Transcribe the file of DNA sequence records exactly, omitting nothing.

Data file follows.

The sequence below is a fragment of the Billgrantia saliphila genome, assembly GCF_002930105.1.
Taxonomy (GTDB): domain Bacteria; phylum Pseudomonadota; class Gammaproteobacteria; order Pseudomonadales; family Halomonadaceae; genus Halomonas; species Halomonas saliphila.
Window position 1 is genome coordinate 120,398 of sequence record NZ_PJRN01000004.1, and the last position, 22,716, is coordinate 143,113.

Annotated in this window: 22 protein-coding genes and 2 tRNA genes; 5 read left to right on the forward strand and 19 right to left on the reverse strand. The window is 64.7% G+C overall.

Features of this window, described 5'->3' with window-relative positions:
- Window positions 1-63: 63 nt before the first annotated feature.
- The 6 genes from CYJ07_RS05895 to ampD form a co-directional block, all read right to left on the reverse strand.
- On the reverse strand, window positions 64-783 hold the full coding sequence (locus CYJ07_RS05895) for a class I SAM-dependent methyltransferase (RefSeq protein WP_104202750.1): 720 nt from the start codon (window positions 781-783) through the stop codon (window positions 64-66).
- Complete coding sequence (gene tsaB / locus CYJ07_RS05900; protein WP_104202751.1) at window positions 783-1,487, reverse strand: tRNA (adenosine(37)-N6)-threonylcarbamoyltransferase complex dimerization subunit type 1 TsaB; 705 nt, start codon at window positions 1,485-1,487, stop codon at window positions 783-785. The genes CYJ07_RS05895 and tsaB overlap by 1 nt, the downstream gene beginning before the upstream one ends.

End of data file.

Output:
The sequence below is a fragment of the Billgrantia saliphila genome, assembly GCF_002930105.1.
Taxonomy (GTDB): domain Bacteria; phylum Pseudomonadota; class Gammaproteobacteria; order Pseudomonadales; family Halomonadaceae; genus Halomonas; species Halomonas saliphila.
Window position 1 is genome coordinate 120,398 of sequence record NZ_PJRN01000004.1, and the last position, 22,716, is coordinate 143,113.

Annotated in this window: 22 protein-coding genes and 2 tRNA genes; 5 read left to right on the forward strand and 19 right to left on the reverse strand. The window is 64.7% G+C overall.

Features of this window, described 5'->3' with window-relative positions:
- Window positions 1-63: 63 nt before the first annotated feature.
- The 6 genes from CYJ07_RS05895 to ampD form a co-directional block, all read right to left on the reverse strand.
- On the reverse strand, window positions 64-783 hold the full coding sequence (locus CYJ07_RS05895) for a class I SAM-dependent methyltransferase (RefSeq protein WP_104202750.1): 720 nt from the start codon (window positions 781-783) through the stop codon (window positions 64-66).
- Complete coding sequence (gene tsaB / locus CYJ07_RS05900; protein WP_104202751.1) at window positions 783-1,487, reverse strand: tRNA (adenosine(37)-N6)-threonylcarbamoyltransferase complex dimerization subunit type 1 TsaB; 705 nt, start codon at window positions 1,485-1,487, stop codon at window positions 783-785. The genes CYJ07_RS05895 and tsaB overlap by 1 nt, the downstream gene beginning before the upstream one ends.